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mcordier
5 - Automation Enthusiast
5 - Automation Enthusiast

Hello All,

I have a general question for the community.
How are you all managing code updates and version control for your custom scripts?

It seems very easy to overwrite custom automation scripts.
Does Airtable have a way to view/restore a previous version?

I am currently storing some of my automations scripts in GitHub Gists but I don't have a great workflow for keeping everything up to date.

What processes have worked for you?

Thanks!
Matt

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Ben_Young1
11 - Venus
11 - Venus

Hey @mcordier

This'll be a bit of a brain dump.

Over the past two years, the subject of Airtable's scripting automation runtime has started to become a regular occurrence in my discussions on the platform.

My current method isn't too far off from what you've described. Instead of leveraging GitHub Gists to store scripts, we lean towards storing Airtable scripts into individual repositories for our larger Airtable products.
Scripts aren't the only things you'll find in those repos. In addition to scripts, we store larger formulas and accompanying documentation about respective scripts, formulas, and the base schema overall.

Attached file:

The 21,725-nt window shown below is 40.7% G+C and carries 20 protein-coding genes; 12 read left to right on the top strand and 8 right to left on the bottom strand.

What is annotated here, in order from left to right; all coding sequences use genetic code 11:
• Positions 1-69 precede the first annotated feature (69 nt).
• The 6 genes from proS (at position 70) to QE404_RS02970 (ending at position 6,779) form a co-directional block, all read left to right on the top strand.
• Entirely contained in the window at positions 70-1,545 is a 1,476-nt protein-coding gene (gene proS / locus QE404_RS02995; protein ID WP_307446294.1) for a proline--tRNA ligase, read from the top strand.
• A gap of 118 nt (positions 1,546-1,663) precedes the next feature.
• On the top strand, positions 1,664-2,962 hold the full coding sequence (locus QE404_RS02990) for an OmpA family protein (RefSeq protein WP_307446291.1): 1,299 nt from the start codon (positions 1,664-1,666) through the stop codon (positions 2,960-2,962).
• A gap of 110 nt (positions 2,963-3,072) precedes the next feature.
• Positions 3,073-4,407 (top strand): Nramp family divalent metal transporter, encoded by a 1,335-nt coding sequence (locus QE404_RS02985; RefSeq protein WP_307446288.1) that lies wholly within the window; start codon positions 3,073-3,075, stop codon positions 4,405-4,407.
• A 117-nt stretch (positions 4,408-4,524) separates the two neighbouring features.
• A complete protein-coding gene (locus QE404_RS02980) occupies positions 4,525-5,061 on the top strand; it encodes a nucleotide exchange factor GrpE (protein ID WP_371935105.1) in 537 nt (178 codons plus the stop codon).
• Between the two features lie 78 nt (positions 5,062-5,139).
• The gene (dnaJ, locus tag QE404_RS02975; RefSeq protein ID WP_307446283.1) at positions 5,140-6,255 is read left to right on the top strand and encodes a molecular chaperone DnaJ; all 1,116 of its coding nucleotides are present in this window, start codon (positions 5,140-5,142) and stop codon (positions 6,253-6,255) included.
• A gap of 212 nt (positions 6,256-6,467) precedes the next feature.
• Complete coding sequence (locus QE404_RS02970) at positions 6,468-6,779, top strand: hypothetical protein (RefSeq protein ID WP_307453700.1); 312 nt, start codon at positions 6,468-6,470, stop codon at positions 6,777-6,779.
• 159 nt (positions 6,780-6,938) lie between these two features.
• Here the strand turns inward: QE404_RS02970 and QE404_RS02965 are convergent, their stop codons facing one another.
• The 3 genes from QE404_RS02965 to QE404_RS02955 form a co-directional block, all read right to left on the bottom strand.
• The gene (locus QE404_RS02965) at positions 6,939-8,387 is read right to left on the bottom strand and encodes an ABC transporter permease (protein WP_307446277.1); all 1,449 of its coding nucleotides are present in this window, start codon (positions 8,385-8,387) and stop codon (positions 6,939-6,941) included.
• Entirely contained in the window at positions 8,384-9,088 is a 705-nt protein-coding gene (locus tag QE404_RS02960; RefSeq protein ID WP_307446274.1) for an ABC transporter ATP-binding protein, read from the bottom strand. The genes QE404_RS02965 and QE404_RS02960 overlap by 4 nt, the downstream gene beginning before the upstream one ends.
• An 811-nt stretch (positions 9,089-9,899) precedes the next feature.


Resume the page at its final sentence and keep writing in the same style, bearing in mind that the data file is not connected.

Our more generic scripts are stored in a general purpose repository that functions as a pseudo-library.

It's not sustainable or scalable, but it's organized and it's serving its intended purpose, which is to provide a temporary solution until either (a.) Airtable implements a more robust metadata, schema, and automation version control solution that allows developers to interact with Airtable in a git-controlled environment or (b.) we are forced to externalize our automations into a microservice infrastructure.

I've already externalized many of my Airtable automations into microservices, but not at scale.
Airtable is vocal about the flashy, marketable updates it makes to the platform, but they don't publicize the updates being made to the Web API. Those changes and expansion of the API have made it easier to externalize services, albeit the process has been slow.

The need to do this is really punctuated by the lack of a secret management solution in Airtable's automation environment. There are a scary number of valid and hot credentials sitting forgotten in people's bases and automations.

Externalizing my automation infrastructure has also opened the door to being able to write my services in TypeScript, which has been immensely valuable to the overall readability and maintainability of what would otherwise be a massive and incredibly daunting scrollfest of JavaScript.
Naturally, doing this brings about a lot of challenges, the biggest one being how to authenticate requests invoked from Airtable, but there are a few crafty ways to do this.

See Solution in Thread

7 Replies 7
Ben_Young1
11 - Venus
11 - Venus

Hey @mcordier

This'll be a bit of a brain dump.

Over the past two years, the subject of Airtable's scripting automation runtime has started to become a regular occurrence in my discussions on the platform.

My current method isn't too far off from what you've described. Instead of leveraging GitHub Gists to store scripts, we lean towards storing Airtable scripts into individual repositories for our larger Airtable products.
Scripts aren't the only things you'll find in those repos. In addition to scripts, we store larger formulas and accompanying documentation about respective scripts, formulas, and the base schema overall.